Use this URL to cite or link to this record in EThOS: https://ethos.bl.uk/OrderDetails.do?uin=uk.bl.ethos.776140
Title: The biology of arginine vasopressin in cardiovascular disease
Author: Jordan, Laura V. M.
Awarding Body: University of Glasgow
Current Institution: University of Glasgow
Date of Award: 2003
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Abstract:
Arginine vasopressin (AVP) is a 9 amino acid, posterior pituitary, peptide hormone that plays a pivotal role in both salt and water homeostasis and blood pressure control. These effects are mediated primarily through 2 main receptor types; the former through the renal tubular V2 receptor (V2R) and the later the smooth muscle cell Via receptor (V1A). AVP has received little attention since its discovery in 1885 and the precise actions of this hormone in both physiology and disease often remains unclear. Recent research has brought to light that AVP does have a number of actions relevant to the progression of cardiovascular diseases (CVDs) and that the AVP receptors are often differentially regulated in a number of these conditions. Fully understanding what these changes are, and how they contribute to CVDs, will open doors for the development of new therapeutic agents to ultimately help reduce morbidity and mortality within our populations. The aims of this thesis were threefold. 1. To fully characterise in vitro 5 novel AVP receptor antagonists (drugs A-E) and from these to select the single most promising agent and undertake further in vitro and in vivo study. 2. To investigate the possibility of additive cardiovascular benefits of ACE inhibition with V1AR antagonism in an adult, hypertensive rat model. 3. To examine the regulation of AVP and its V1ARS in a hypertensive rat model with 8 weeks of streptozocin induced diabetes mellitus (STZ-DM). Within an in vitro experimental setting, drugs A-E displaced specific V1A and V2R antagonists in a dose-dependent manner. Drug A most closely resembled AVP in this regard and was thus selected for further in vitro and in vivo study. A dose of 10 mg/kg was found to be effective acutely with maximal receptor inhibition at 2 hours. Significant inhibition was seen for 4 hours at the V1AR and 8 hours at the V2R. When administered in a chronic 5 day setting to normotensive rats, systolic blood pressure (SBP) remained unaltered and a diminishing aquaresis was seen. In experimental, adult, genetic hypertension, 2 weeks of administration of the V1AR antagonist OPC 21268 did not have any antihypertensive benefits while the ACE inhibitor, ramipril, and combination treatment with ramipril and OPC 21268 lowered SBP to the same extent. Likewise, only the ramipril treated animals demonstrated any reductions in cardiac weights. These results imply that V1AR antagonism does not have a role to play in combating established genetic hypertension in the 2 week setting but does not rule out any longer term structural benefits that may come to light in the context of a more prolonged study. In the setting of 8 weeks of experimental, hypertensive STZ-DM, AVP was elevated with hepatic and renal V1ARS being up-regulated in association with this. This up-regulation was in terms of receptor numbers only (Bmax), as receptor affinity (Kd) remained unaltered when compared to hypertensive non-diabetic controls. Interestingly, the corresponding receptor mRNA levels were not elevated raising the possibility of a post- transcriptional effect. This is the first study to demonstrate an up-regulation of the AVP receptor system in the context of hypertension and DM. AVP, via stimulation of its V1A and V2RS, elicits important biological actions that have been shown to contribute to the pathophysiology of many forms of CVDs such as hypertension and DM. Therapeutic agents to block the AVP receptor are constantly being developed and assessed. In order to determine its ultimate clinical usefulness Drug A should now undergo further trials in disease models such as cardiac failure and low renin hypertension, a category of hypertension seen mainly in the elderly, African-American and diabetic populations where AVP has been shown to play a more prominent pathological role. It has been shown in this thesis that the AVP V1AR system is up-regulated in DM combined with hypertension. Consequently, AVP V1AR blockade provides an exciting new potential therapeutic target that could play an integral role in any future treatment strategies to help combat the ongoing epidemic of this cardiovascular disease.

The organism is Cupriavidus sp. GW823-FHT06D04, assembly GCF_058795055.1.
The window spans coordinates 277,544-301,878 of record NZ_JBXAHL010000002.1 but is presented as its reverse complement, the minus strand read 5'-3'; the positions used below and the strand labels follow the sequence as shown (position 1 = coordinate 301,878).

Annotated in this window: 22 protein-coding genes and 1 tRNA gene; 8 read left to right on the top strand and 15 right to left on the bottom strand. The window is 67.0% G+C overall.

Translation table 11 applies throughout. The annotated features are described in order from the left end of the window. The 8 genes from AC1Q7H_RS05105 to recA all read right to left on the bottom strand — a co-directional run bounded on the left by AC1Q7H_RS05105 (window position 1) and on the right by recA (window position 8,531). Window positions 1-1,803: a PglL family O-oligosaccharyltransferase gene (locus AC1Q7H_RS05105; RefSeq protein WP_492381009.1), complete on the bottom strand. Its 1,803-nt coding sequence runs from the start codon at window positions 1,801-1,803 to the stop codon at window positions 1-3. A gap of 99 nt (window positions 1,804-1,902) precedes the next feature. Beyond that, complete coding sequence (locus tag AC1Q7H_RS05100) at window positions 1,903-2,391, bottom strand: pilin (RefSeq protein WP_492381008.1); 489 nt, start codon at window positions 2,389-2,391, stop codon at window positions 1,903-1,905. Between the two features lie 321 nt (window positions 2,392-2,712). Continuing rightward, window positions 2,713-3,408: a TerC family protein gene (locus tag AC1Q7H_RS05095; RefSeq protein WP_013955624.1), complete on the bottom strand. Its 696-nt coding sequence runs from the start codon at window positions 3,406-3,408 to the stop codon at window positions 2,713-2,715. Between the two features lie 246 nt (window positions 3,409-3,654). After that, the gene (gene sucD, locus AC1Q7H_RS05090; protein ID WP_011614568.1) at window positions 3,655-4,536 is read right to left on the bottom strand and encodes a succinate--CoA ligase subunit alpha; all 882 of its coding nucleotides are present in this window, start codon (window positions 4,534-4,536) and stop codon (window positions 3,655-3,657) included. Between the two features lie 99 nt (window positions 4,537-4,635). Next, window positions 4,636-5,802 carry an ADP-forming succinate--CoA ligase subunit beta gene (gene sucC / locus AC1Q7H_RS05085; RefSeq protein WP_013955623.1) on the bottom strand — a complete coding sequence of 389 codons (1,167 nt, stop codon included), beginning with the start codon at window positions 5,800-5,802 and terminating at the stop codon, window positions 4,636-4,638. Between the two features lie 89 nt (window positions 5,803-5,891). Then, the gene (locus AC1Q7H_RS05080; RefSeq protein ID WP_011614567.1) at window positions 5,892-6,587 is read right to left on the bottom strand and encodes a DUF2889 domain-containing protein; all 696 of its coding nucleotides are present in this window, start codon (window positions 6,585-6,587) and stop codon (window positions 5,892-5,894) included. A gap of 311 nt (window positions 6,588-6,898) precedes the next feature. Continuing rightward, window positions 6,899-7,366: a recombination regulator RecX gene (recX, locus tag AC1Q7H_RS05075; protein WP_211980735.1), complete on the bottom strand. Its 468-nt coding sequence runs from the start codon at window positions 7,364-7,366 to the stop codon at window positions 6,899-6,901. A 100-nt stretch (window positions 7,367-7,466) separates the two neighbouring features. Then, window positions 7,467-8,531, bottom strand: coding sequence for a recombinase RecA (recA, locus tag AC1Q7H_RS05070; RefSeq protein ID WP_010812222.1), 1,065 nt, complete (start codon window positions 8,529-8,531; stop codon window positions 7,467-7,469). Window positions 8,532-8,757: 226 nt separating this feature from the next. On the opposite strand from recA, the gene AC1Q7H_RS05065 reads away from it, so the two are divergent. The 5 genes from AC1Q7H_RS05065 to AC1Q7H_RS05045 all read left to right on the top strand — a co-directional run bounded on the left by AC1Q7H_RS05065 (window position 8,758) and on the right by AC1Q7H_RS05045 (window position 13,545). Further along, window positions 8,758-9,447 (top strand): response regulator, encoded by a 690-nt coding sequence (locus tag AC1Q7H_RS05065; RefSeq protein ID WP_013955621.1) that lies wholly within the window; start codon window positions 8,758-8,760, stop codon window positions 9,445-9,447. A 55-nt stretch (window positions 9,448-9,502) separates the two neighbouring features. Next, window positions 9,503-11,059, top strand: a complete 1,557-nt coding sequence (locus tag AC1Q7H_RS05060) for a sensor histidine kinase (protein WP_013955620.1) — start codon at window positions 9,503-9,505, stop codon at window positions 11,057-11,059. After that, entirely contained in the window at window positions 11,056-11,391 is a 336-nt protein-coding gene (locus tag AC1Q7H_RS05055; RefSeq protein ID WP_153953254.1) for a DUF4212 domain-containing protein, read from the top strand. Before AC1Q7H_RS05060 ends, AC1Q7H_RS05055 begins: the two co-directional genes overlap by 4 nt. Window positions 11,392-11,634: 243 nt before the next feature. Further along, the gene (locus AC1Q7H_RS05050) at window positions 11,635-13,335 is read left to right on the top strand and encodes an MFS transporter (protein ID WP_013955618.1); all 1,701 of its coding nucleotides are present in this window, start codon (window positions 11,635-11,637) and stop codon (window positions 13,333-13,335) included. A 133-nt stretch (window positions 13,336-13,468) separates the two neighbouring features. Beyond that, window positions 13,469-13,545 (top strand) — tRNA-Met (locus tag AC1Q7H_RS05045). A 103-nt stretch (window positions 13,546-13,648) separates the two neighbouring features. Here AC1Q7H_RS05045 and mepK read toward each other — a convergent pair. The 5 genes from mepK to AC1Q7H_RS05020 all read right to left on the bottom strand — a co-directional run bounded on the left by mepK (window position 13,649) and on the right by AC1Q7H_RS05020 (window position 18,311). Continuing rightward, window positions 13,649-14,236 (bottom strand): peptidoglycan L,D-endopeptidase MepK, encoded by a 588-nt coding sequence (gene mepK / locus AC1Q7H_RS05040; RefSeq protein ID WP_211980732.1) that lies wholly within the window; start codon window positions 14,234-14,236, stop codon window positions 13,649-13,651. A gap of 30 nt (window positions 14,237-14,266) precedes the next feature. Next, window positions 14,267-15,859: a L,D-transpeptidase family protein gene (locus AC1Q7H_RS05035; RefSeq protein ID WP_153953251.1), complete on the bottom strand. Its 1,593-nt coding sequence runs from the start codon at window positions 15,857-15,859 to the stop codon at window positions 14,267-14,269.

Supervisor: Not available Sponsor: Not available
Qualification Name: Thesis (M.D.) Qualification Level: Doctoral
EThOS ID: uk.bl.ethos.776140  DOI: Not available
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